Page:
My girlfriend lived with her last beau for two years, and although she says it was more for convenience--cheaper rent, room for the cats, etc.--and other roommates were in the house, I still think these are pathetic reasons to share a room with someone. I feel she is hiding how much she cared for this man. I am an adult (29) and have had serious relationships before, so I completely understand we all have fallen in and out of love at one time or another. But I feel very unsettled about her lax attitude toward living with someone. How can I overcome this speed bump in an otherwise perfect romance?
How do you know it wasn't just a scrupulous attitude toward her cats?
You want her to change her answer to something less "lax," so you might as well make it more interesting, too.
But I'd be more inclined to take her explanation at face value, and deal with it. Assume she told the truth (better than the alternative, don't you think?), and cohabited without intent to marry. Now walk yourself through the remaining possibilities using the Official Tell Me About It Flow Chart:
1. Does the cohabiting make her, in your eyes, a brazen slut or an impetuous minx?
Slut: I think we're done here.
Minx: Proceed to next question.
2. Is she still the minxy, shack-up type, or do her values more or less align with yours now?
Minxy: That's her real problem, then, isn't it? Not her casually cohabiting past? If you truly chafe at her values, end it here. There's nothing perfect about this romance.
Conscientious: Proceed to next question.
3. Has your every move as a twenty-something been exemplary, a source of personal pride?
Yes: You're lying.
No: Proceed to next question.
4. Can you accept that "past" means past tense, over, done?
No: Is your girlfriend reading this? Hey, he's judging you! Run! Run!
Yes: Excellent. Resume perfect romance. I'm happy for you both.
I am 30 and my wife is 26, and we have been married less than one year. I feel that the romance in our relationship is one-sided. I often write my wife love notes or e-mail to let her know I am thinking about her. I buy her flowers or a gift when I see something I think she would like.
The thing is, if I send her a note, sometimes I don't even know if she has read it. And if she does say something, it is usually in passing, like, "Thanks, that was nice. What's on TV?" I would love just once to receive a love note or flowers from her. I have asked her about it, and she just said, "Sorry, but I am not good at that stuff." What is there to be good at?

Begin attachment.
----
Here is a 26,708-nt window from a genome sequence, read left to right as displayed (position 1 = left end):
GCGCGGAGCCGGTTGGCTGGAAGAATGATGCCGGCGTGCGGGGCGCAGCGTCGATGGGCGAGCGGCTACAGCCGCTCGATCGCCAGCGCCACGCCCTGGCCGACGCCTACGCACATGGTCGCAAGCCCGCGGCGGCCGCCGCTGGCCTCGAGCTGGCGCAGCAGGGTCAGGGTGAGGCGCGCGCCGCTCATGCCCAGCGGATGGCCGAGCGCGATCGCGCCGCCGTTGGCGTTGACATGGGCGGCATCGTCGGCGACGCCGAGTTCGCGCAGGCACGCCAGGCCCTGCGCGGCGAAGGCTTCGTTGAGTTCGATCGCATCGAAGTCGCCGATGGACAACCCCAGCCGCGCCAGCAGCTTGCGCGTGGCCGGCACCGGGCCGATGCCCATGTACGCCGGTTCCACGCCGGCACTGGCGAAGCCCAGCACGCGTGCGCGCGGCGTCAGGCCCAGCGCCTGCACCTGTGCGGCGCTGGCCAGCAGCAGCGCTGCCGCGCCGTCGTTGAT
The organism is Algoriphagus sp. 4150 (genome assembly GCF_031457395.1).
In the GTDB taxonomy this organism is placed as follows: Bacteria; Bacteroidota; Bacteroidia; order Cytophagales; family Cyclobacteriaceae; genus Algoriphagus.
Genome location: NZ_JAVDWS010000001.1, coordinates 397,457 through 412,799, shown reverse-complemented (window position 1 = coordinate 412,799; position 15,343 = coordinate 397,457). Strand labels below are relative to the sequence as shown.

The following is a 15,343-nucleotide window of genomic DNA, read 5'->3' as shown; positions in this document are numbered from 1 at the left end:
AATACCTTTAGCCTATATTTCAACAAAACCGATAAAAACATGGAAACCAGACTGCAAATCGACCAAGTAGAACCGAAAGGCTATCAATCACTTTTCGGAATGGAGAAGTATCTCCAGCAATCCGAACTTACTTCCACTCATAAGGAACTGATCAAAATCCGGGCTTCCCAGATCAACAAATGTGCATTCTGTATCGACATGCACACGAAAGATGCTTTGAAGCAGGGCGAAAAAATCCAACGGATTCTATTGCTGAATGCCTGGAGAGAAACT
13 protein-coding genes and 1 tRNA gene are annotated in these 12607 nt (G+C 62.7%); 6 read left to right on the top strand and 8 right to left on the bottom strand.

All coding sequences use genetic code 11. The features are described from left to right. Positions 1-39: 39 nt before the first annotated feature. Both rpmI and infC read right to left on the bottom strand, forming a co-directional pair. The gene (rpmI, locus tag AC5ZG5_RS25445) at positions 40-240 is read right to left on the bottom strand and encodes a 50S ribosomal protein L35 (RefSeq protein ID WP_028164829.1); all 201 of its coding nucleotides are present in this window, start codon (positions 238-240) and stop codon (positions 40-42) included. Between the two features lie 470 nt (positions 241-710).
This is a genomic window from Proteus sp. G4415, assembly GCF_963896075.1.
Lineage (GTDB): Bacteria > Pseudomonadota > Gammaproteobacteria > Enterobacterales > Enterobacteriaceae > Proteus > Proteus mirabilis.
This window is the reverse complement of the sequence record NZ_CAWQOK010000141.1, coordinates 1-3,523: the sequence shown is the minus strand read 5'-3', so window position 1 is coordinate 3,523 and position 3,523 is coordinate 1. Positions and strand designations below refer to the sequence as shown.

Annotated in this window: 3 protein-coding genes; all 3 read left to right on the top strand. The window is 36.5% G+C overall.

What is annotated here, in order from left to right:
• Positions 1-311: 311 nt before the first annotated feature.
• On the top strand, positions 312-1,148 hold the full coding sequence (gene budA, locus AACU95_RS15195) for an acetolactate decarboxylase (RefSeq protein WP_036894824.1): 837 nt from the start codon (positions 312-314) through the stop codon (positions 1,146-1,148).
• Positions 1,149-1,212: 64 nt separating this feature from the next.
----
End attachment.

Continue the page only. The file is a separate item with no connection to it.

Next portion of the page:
--Men Like Flowers, Too!
Thinking, for one thing. Surely not everyone's good at that. Or expressing affection, or picking out gifts, or crafting the elegant verbal coo. There are all kinds of things for your wife not to be good at.
That's probably why yours is such a popular whine, this so-and-so never does such-and-such the way I'd like. But really, it's a popular trap. The way someone shows love is the human answer to snowflakes: It's wholly and beautifully unique. When you fixate on flowers, you risk overlooking the more genuine gifts--and whether this person's really meant for you or not.
Let go of your wife's failings and feel out her strengths. Does she do other nice things for you, like embrace your friends as her own, or pick out your clothes, or call your mother just to say hi? Does she make you happy? Has she improved your life?
Take a good look at the answers here: They represent the way she shows love. So maybe it isn't romantic or even particularly affectionate. It's hers, and that's what counts.
If you come up blank, the question becomes: Why did you marry her?
I just found out that quite a few of my co-workers think I whine too much. I had no idea I was doing this. What can I do to curb my whining?
Short answer: When you hear a whiny sound, shut your mouth till it stops.
Long answer: Many things can make a person relentlessly negative. Hating your job-life-self is the obvious choice, but wanting attention or feeling underappreciated can do it, too--"Feel sorry for me! Please!" So can being shy--you doubt your deftness at conversation, so "Gawd, I hate this weather" comes out instead. And "Gawd, I'm buried in work." And "Gawd, that traffic."
You'll feel self-conscious, but really listen to yourself for a while. See if complaints are your way of filling conversational gaps, eliciting sympathy, whatever. Recognize when and why you carp. Then, when you hear a whiny sound, shut your mouth till it stops.
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